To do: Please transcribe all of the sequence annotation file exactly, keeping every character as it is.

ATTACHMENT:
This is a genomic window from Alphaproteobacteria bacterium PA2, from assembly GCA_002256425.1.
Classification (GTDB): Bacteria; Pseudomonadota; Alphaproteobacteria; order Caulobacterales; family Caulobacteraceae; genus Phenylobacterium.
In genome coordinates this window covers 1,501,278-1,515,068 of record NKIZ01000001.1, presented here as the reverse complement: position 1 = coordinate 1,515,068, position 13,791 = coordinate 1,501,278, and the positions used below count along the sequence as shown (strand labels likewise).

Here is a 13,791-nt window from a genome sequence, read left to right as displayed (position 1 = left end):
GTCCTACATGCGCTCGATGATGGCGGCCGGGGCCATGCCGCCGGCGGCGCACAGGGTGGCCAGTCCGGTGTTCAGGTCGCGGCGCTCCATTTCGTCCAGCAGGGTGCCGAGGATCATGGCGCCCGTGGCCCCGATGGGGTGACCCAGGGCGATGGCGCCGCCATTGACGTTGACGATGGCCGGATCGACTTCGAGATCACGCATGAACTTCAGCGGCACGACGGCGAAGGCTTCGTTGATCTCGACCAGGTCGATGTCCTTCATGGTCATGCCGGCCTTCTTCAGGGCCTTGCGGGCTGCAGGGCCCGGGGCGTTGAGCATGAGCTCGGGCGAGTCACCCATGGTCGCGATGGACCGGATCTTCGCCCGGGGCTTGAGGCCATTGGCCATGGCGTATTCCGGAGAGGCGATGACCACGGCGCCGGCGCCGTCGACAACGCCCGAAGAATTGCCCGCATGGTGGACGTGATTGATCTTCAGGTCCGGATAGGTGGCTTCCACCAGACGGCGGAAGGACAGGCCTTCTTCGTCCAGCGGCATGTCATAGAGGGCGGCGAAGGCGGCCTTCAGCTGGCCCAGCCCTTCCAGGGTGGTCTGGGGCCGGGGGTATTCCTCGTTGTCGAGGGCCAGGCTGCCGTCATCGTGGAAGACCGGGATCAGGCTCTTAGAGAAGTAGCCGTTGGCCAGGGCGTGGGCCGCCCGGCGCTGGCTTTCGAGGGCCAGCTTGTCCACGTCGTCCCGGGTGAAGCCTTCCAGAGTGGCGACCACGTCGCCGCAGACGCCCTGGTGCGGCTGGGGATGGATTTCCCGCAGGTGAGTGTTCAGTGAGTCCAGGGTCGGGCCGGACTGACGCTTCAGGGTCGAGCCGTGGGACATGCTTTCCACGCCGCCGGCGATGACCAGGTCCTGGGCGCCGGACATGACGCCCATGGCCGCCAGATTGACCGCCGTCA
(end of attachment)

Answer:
This is a genomic window from Alphaproteobacteria bacterium PA2, from assembly GCA_002256425.1.
Classification (GTDB): Bacteria; Pseudomonadota; Alphaproteobacteria; order Caulobacterales; family Caulobacteraceae; genus Phenylobacterium.
In genome coordinates this window covers 1,501,278-1,515,068 of record NKIZ01000001.1, presented here as the reverse complement: position 1 = coordinate 1,515,068, position 13,791 = coordinate 1,501,278, and the positions used below count along the sequence as shown (strand labels likewise).

Here is a 13,791-nt window from a genome sequence, read left to right as displayed (position 1 = left end):
GTCCTACATGCGCTCGATGATGGCGGCCGGGGCCATGCCGCCGGCGGCGCACAGGGTGGCCAGTCCGGTGTTCAGGTCGCGGCGCTCCATTTCGTCCAGCAGGGTGCCGAGGATCATGGCGCCCGTGGCCCCGATGGGGTGACCCAGGGCGATGGCGCCGCCATTGACGTTGACGATGGCCGGATCGACTTCGAGATCACGCATGAACTTCAGCGGCACGACGGCGAAGGCTTCGTTGATCTCGACCAGGTCGATGTCCTTCATGGTCATGCCGGCCTTCTTCAGGGCCTTGCGGGCTGCAGGGCCCGGGGCGTTGAGCATGAGCTCGGGCGAGTCACCCATGGTCGCGATGGACCGGATCTTCGCCCGGGGCTTGAGGCCATTGGCCATGGCGTATTCCGGAGAGGCGATGACCACGGCGCCGGCGCCGTCGACAACGCCCGAAGAATTGCCCGCATGGTGGACGTGATTGATCTTCAGGTCCGGATAGGTGGCTTCCACCAGACGGCGGAAGGACAGGCCTTCTTCGTCCAGCGGCATGTCATAGAGGGCGGCGAAGGCGGCCTTCAGCTGGCCCAGCCCTTCCAGGGTGGTCTGGGGCCGGGGGTATTCCTCGTTGTCGAGGGCCAGGCTGCCGTCATCGTGGAAGACCGGGATCAGGCTCTTAGAGAAGTAGCCGTTGGCCAGGGCGTGGGCCGCCCGGCGCTGGCTTTCGAGGGCCAGCTTGTCCACGTCGTCCCGGGTGAAGCCTTCCAGAGTGGCGACCACGTCGCCGCAGACGCCCTGGTGCGGCTGGGGATGGATTTCCCGCAGGTGAGTGTTCAGTGAGTCCAGGGTCGGGCCGGACTGACGCTTCAGGGTCGAGCCGTGGGACATGCTTTCCACGCCGCCGGCGATGACCAGGTCCTGGGCGCCGGACATGACGCCCATGGCCGCCAGATTGACCGCCGTCA